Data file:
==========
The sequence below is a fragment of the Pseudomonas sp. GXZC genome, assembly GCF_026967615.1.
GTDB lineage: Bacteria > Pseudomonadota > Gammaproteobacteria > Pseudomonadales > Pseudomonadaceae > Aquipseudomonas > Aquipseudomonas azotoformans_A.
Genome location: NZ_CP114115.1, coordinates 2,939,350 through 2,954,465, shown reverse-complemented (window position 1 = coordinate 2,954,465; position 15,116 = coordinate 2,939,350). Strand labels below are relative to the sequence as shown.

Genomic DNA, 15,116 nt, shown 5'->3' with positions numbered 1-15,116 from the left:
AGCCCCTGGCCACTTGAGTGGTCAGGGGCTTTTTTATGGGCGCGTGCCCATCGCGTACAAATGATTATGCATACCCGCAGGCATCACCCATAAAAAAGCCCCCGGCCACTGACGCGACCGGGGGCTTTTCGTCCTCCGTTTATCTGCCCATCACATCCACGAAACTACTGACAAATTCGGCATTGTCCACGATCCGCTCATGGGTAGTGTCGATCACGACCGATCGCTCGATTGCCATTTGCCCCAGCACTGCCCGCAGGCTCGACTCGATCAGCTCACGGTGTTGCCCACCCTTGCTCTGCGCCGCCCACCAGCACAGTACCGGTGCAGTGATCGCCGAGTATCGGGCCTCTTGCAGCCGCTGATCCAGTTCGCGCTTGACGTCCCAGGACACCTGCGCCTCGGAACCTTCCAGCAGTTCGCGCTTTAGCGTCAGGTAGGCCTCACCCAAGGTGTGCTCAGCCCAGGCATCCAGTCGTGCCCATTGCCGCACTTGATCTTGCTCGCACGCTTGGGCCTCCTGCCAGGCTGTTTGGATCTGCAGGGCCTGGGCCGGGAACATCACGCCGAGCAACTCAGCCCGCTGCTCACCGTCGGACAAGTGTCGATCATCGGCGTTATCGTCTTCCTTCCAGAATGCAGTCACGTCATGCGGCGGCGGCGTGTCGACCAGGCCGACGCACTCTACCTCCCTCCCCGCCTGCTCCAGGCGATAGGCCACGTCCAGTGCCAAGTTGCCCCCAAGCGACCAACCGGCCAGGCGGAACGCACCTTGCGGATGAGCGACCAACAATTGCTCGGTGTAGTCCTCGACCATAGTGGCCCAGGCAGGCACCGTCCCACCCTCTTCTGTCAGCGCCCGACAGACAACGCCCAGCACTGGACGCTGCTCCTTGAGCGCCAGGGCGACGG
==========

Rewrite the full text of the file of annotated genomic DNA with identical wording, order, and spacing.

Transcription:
The sequence below is a fragment of the Pseudomonas sp. GXZC genome, assembly GCF_026967615.1.
GTDB lineage: Bacteria > Pseudomonadota > Gammaproteobacteria > Pseudomonadales > Pseudomonadaceae > Aquipseudomonas > Aquipseudomonas azotoformans_A.
Genome location: NZ_CP114115.1, coordinates 2,939,350 through 2,954,465, shown reverse-complemented (window position 1 = coordinate 2,954,465; position 15,116 = coordinate 2,939,350). Strand labels below are relative to the sequence as shown.

Genomic DNA, 15,116 nt, shown 5'->3' with positions numbered 1-15,116 from the left:
AGCCCCTGGCCACTTGAGTGGTCAGGGGCTTTTTTATGGGCGCGTGCCCATCGCGTACAAATGATTATGCATACCCGCAGGCATCACCCATAAAAAAGCCCCCGGCCACTGACGCGACCGGGGGCTTTTCGTCCTCCGTTTATCTGCCCATCACATCCACGAAACTACTGACAAATTCGGCATTGTCCACGATCCGCTCATGGGTAGTGTCGATCACGACCGATCGCTCGATTGCCATTTGCCCCAGCACTGCCCGCAGGCTCGACTCGATCAGCTCACGGTGTTGCCCACCCTTGCTCTGCGCCGCCCACCAGCACAGTACCGGTGCAGTGATCGCCGAGTATCGGGCCTCTTGCAGCCGCTGATCCAGTTCGCGCTTGACGTCCCAGGACACCTGCGCCTCGGAACCTTCCAGCAGTTCGCGCTTTAGCGTCAGGTAGGCCTCACCCAAGGTGTGCTCAGCCCAGGCATCCAGTCGTGCCCATTGCCGCACTTGATCTTGCTCGCACGCTTGGGCCTCCTGCCAGGCTGTTTGGATCTGCAGGGCCTGGGCCGGGAACATCACGCCGAGCAACTCAGCCCGCTGCTCACCGTCGGACAAGTGTCGATCATCGGCGTTATCGTCTTCCTTCCAGAATGCAGTCACGTCATGCGGCGGCGGCGTGTCGACCAGGCCGACGCACTCTACCTCCCTCCCCGCCTGCTCCAGGCGATAGGCCACGTCCAGTGCCAAGTTGCCCCCAAGCGACCAACCGGCCAGGCGGAACGCACCTTGCGGATGAGCGACCAACAATTGCTCGGTGTAGTCCTCGACCATAGTGGCCCAGGCAGGCACCGTCCCACCCTCTTCTGTCAGCGCCCGACAGACAACGCCCAGCACTGGACGCTGCTCCTTGAGCGCCAGGGCGACGG